DATE gives Delaware citizens look at police work

Division of Alcohol and Tobacco Enforcement Citizens Police Academy class member Danielle Passwaters of Milford is shown with certified firearms instructor DATE Agent Brian Hedrick during a recent exercise. (Submitted photos/DATE)

Division of Alcohol and Tobacco Enforcement Citizens Police Academy class member Danielle Passwaters of Milford is shown with certified firearms instructor DATE Agent Brian Hedrick during a recent exercise. (Submitted photos/DATE)

DOVER — From about seven yards away, Kristine Arway triggered a shot.

The bullet missed its target, as did several others that followed.

It didn’t seem so difficult to shoot something so close, she said, but it was.

For eight weeks this winter, Ms. Arway and 19 other citizens continually learned what they didn’t know about police work at the Division of Alcohol and Tobacco Enforcement’s first Citizens Police Academy.

For Ms. Arway, visiting the Delaware State Police firing range near Smyrna on March 2 was perhaps the highlight of her participation in the program.

“The gun range was absolutely awesome,” said the Long Neck resident who works in the medical field. “I had never held or shot a gun and had no idea what to expect.

“Safety was the biggest thing stressed, how to properly handle a gun. I will never look at a movie where someone pulls out a gun and shoots someone several blocks away while still on the move.

“At seven yards away, I didn’t hit a target.”

Dover resident Ralph D’Ottone left the final session on March 9 with a newfound respect for what police do.

After seeing a newspaper item announcing the academy, Mr. D’Ottone said he became “very intent in learning more about law enforcement.

Division of Alcohol and Tobacco Enforcement Director John Yeomans joins Citizens Police Academy recruit Jene Duffy of Lewes.

Division of Alcohol and Tobacco Enforcement Director John Yeomans joins Citizens Police Academy recruit Jene Duffy of Lewes.

“With all the bad press that police departments get these days, I wanted to get a better feel for things …”

His time spent each session continued to expand his perspective.

“Every week I would leave saying to myself ‘There’s no way they could top this week,’” said Mr. D’Ottone, a Brooklyn native who retired from the gas and utilities industry.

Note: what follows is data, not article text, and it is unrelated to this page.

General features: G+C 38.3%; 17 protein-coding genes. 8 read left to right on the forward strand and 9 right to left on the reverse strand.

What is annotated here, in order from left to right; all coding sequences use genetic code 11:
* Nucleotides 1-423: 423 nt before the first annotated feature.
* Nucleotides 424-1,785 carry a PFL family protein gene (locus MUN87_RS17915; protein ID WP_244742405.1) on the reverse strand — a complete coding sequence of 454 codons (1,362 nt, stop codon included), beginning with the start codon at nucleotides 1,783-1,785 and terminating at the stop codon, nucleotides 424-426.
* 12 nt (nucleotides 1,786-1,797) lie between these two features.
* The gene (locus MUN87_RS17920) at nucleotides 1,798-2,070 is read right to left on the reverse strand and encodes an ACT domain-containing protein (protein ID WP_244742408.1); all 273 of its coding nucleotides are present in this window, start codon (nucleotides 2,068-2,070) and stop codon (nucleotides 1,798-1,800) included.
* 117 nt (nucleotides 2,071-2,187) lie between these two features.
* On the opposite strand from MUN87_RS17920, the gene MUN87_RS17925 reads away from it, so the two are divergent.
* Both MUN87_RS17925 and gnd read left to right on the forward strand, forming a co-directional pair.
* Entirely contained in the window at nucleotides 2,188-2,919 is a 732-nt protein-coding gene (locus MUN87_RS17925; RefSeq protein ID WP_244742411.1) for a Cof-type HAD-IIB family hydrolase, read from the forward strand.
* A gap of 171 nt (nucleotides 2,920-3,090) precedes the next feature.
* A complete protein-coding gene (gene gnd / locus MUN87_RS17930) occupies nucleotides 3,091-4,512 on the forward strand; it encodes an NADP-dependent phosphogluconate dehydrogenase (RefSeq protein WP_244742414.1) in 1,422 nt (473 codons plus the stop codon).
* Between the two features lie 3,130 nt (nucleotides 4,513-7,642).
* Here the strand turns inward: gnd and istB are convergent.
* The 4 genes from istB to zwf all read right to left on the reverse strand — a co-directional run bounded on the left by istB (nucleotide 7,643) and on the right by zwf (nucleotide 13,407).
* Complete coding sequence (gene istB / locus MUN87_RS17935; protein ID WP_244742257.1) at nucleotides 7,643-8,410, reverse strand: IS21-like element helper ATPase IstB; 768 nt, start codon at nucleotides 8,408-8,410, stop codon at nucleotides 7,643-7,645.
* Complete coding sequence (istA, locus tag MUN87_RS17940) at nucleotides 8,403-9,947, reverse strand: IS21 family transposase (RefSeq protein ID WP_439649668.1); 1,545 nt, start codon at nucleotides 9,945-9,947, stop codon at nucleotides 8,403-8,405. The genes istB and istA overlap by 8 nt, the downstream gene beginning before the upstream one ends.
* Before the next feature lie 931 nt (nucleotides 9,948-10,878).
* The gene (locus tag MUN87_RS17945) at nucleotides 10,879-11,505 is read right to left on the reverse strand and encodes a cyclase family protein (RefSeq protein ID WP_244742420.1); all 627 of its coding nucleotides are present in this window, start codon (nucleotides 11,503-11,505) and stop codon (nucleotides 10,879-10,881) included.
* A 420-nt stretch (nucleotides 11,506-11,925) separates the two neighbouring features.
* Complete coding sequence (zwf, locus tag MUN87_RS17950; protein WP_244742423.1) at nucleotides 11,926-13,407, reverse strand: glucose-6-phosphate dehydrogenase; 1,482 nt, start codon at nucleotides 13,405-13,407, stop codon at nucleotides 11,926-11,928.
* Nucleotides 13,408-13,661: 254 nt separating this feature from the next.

“At some point I thought that I didn’t want it to end.”

DATE Director John Yeomans and Deputy Director Rob Kracyla orchestrated the program, and plan to run another one about the same time next year.

Mr. Yeomans said the sessions were planned in the spirit of “transparency” and acknowledgment that the agency “can’t work in a silo.”

“In reality a lot of the day-to-day work we do revolves around community relations,” he said.

“When there’s a problem that you can work collaboratively on,” citizens can contribute more if “they understand what we’re doing.”

Greater familiarity was fostered through the program that met each Wednesday evening for two hours at the DATE office at 34 Starlifter Drive in Dover. The sessions debuted on Jan. 20 with Director Yeomans and Deputy Director Kracyla presenting an overview of DATE operations and its impact on community interests.

Also that night, Delaware Department of Safety and Homeland Security Secretary James Mosley made opening remarks.

At the academy’s conclusion, participants received a certificate of completion, a polo shirt and hat with a DATE logo. The citizens presented instructors with a plaque of appreciation that included all their names, along with a clear glass full of candy.

The civilians ranged in age from 21 to 73, and included retirees, ex-military members, nurses, business people, student and law enforcement hopefuls, Mr. Yeomans said. There were 25 applicants, all who were screened through a criminal history background check.

The program was free and open to Delaware residents.

Helping the cause

Six DATE officers served as instructors, and the nighttime hours didn’t come with extra pay benefits.

Division of Alcohol and Tobacco Enforcement Deputy Director Robert Kracyla provides safety instructions to the Citizens Police Academy Class of 2016.

Division of Alcohol and Tobacco Enforcement Deputy Director Robert Kracyla provides safety instructions to the Citizens Police Academy Class of 2016.

“That’s just part of it,” Mr. Yeomans said. “We don’t expect anything extra for it.”

The Delaware State Police also provided speakers and instruction, along with the Delaware Alcoholic Beverage Control Commissioner and Delaware Office of Highway Safety.

Private sector contributors included Delaware Wine Association President Adrian Mobilia; Carrie Leishman, president and CEO of the Delaware Restaurant Association and the Delaware Restaurant Association Educational Foundation; Starboard Restaurant owner and CEO Steve Montgomery; and Bob Trostle of United Distributors and president of the Delaware Wholesalers Association.

The agenda included sections on the Delaware Violent Crime Reduction Task Force, Special Tactics and Response Team supervised by the Smyrna Police Department, Division of Gaming Enforcement, fake IDs, alcohol and tobacco interdiction/diversion, cooperating underage witness program and a ride-along, responsible server training and fatal vision impairment goggle demonstration, among others.

In the second or third week of June, DATE is planning a youth academy for high school freshmen through junior students.

Reach staff writer Craig Anderson at canderson@newszap.com

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